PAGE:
The Rohingya – a Muslim people in a deeply Buddhist country

Every now and again a crisis boils up which brings into the headlines a group which are not widely known about, but who have deep historical roots. When the Islamic State was on the rise a few years ago, we suddenly heard of the Yazidis, a heterodox religious group with a history stretching back to pre-Islamic times. And now, another group whom most of us haven’t heard of is in the news: the Rohingya of Myanmar (or Burma, as it was formerly called).

The Rohingya of Myanmar

For those of you who have not kept abreast of the Rohingya crisis, in summary it goes something like this. The Rohingya are an ethnic group who live in western Myanmar, near the border with Bangladesh. They are Muslims by religion, as are the people of Bangladesh. The great majority of people of Myanmar, however, are Buddhists. The Rohingya’s origins are in what is now Bangladesh, which, when it was part of India, used to be called Bengal. Indeed, the Burmese still call the Rohingya “Bengalis”.

According to Wikipedia, Bengali people were recorded in Arakan (where the modern-day Rakhine state in western Myanmar) in the 15th century, so the Rohingya community has a history going back many centuries.

Back to the present, the Myanmar army seems to have been carrying out what is now called “ethnic cleansing” on the Rohingya people, trying to move them out of their Burmese homeland and across the border into Bangladesh. Since there were over a million of them, this is quite a task, and by all accounts has been carried out with a fair degree of brutality.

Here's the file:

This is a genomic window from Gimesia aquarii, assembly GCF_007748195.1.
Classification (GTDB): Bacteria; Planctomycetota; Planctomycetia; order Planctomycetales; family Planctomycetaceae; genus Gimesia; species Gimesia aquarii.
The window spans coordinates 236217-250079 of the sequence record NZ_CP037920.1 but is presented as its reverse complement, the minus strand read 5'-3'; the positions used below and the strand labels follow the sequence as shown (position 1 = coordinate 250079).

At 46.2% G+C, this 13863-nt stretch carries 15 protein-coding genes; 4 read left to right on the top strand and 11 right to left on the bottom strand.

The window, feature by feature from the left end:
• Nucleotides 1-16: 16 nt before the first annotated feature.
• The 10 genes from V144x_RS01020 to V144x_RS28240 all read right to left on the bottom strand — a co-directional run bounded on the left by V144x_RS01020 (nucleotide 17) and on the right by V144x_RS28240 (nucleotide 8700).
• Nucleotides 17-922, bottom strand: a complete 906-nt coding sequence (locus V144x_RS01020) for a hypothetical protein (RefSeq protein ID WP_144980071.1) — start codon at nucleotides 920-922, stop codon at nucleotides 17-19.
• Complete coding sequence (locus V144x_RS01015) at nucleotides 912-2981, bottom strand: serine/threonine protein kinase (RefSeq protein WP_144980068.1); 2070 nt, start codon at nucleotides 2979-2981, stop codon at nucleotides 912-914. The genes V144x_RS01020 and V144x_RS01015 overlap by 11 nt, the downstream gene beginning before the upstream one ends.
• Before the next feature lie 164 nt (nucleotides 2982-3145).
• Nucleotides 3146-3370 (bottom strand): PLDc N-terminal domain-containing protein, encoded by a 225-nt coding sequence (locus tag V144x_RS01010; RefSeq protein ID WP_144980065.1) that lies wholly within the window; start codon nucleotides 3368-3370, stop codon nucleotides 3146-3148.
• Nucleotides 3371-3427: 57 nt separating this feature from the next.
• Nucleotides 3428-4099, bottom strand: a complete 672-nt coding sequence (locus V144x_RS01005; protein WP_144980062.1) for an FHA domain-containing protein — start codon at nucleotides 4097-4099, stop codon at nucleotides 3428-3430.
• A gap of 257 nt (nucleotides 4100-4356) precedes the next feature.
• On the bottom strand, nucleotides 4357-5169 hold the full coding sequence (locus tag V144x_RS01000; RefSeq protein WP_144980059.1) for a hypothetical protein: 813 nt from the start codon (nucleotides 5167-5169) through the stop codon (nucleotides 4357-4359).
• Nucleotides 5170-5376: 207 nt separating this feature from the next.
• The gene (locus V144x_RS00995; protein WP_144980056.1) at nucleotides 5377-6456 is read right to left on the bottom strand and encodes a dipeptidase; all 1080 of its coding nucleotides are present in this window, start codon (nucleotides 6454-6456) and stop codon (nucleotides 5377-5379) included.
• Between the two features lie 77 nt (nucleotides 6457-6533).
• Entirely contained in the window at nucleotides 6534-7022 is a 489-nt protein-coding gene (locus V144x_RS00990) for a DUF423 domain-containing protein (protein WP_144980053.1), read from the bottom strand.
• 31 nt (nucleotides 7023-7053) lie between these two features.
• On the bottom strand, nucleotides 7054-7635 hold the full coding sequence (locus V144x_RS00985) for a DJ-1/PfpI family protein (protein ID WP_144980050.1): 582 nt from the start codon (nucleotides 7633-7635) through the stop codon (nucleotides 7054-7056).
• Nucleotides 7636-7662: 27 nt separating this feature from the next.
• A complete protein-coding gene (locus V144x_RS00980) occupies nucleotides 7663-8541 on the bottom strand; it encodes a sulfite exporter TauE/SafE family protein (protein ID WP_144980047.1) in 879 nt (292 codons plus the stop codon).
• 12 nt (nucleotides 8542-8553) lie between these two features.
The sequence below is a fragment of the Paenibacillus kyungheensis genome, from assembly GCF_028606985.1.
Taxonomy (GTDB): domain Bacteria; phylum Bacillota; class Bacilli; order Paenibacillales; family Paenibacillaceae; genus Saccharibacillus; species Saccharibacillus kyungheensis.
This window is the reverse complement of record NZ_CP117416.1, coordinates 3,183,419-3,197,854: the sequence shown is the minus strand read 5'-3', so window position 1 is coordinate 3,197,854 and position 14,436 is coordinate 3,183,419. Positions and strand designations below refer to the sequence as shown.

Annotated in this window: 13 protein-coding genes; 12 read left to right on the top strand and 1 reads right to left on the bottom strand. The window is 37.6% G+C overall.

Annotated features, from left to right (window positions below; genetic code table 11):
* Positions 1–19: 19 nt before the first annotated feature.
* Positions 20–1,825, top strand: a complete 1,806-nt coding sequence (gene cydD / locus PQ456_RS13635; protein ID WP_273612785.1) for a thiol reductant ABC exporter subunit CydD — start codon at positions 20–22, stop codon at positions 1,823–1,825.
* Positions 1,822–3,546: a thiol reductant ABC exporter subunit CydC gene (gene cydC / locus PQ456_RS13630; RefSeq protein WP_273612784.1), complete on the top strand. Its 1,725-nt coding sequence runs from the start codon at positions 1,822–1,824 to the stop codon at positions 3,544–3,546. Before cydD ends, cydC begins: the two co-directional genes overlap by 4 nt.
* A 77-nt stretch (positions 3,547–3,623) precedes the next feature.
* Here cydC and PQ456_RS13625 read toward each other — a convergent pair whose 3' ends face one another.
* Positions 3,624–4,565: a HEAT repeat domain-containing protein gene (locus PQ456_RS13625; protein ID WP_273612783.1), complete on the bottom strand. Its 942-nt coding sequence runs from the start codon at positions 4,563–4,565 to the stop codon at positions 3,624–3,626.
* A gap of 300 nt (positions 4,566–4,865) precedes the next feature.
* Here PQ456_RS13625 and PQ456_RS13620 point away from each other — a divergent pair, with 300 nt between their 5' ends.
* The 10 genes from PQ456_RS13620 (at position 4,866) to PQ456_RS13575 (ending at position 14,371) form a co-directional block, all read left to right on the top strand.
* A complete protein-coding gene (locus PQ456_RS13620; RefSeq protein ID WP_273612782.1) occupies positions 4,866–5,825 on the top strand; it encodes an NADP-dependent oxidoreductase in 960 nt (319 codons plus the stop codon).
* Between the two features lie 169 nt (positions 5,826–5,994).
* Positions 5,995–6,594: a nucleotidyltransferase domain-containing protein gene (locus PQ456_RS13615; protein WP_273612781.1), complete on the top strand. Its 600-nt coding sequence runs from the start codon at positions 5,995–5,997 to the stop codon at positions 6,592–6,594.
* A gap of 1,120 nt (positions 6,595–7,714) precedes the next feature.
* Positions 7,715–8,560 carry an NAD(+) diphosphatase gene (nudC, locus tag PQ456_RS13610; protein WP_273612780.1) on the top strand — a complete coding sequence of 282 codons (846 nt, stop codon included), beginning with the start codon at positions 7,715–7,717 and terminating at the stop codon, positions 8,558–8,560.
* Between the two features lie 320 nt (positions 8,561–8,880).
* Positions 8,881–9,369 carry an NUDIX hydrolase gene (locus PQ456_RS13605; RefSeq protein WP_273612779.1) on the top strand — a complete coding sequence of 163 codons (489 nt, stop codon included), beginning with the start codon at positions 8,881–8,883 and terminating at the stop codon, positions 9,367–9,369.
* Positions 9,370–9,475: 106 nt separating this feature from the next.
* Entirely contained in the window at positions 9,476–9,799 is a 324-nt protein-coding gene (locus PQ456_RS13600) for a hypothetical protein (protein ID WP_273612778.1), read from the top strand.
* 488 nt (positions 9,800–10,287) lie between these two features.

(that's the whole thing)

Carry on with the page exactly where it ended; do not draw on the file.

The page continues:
That’s the situation in a nutshell. If you want to find out more,there’s plenty of stuff on the internet (for example the Wikipedia article I mentioned).

Buddhist temples in Myanmar (Wikemedia commons)

A deeply Buddhist nation

However, what you won’t find much about is one of the deeper causes of the crisis. This is that the Burmese are a deeply Buddhist nation. Throughout history, for the best part of two thousand years, to be Burmese has been to be Buddhist. If you visit the country (which I haven’t, but I’ve got friends who have), or seen photos of Bagan and other ancient Burmese cities, you can’t miss it. Buddhist temples rise up everywhere one looks. Their beautiful shapes dominate city skylines. Buddhist monks are ubiquitous. The culture, the world-view, the self-identity of Burmese is Buddhist. The Burmese regard their country as almost a holy nation, a champion of their great religion. And to have a large minority within their borders which does not belong to their religion, indeed rejects it comprehensively (as of course orthodox Islam does), is something they find difficult to live with.

We live in a crazy, mixed up world where people of different religions and cultures and races and mindsets have all been thrown together to live cheek by jowl with one another. Personally, I think that this enriches this small planet no end. But all too frequently this leads to tension and violence and tragedy. In this instance, there is a terrible irony in the fact that communal violence is being carried out in the name of a religion which, at its very core, preaches compassion, tolerance and peace.

By Peter Britton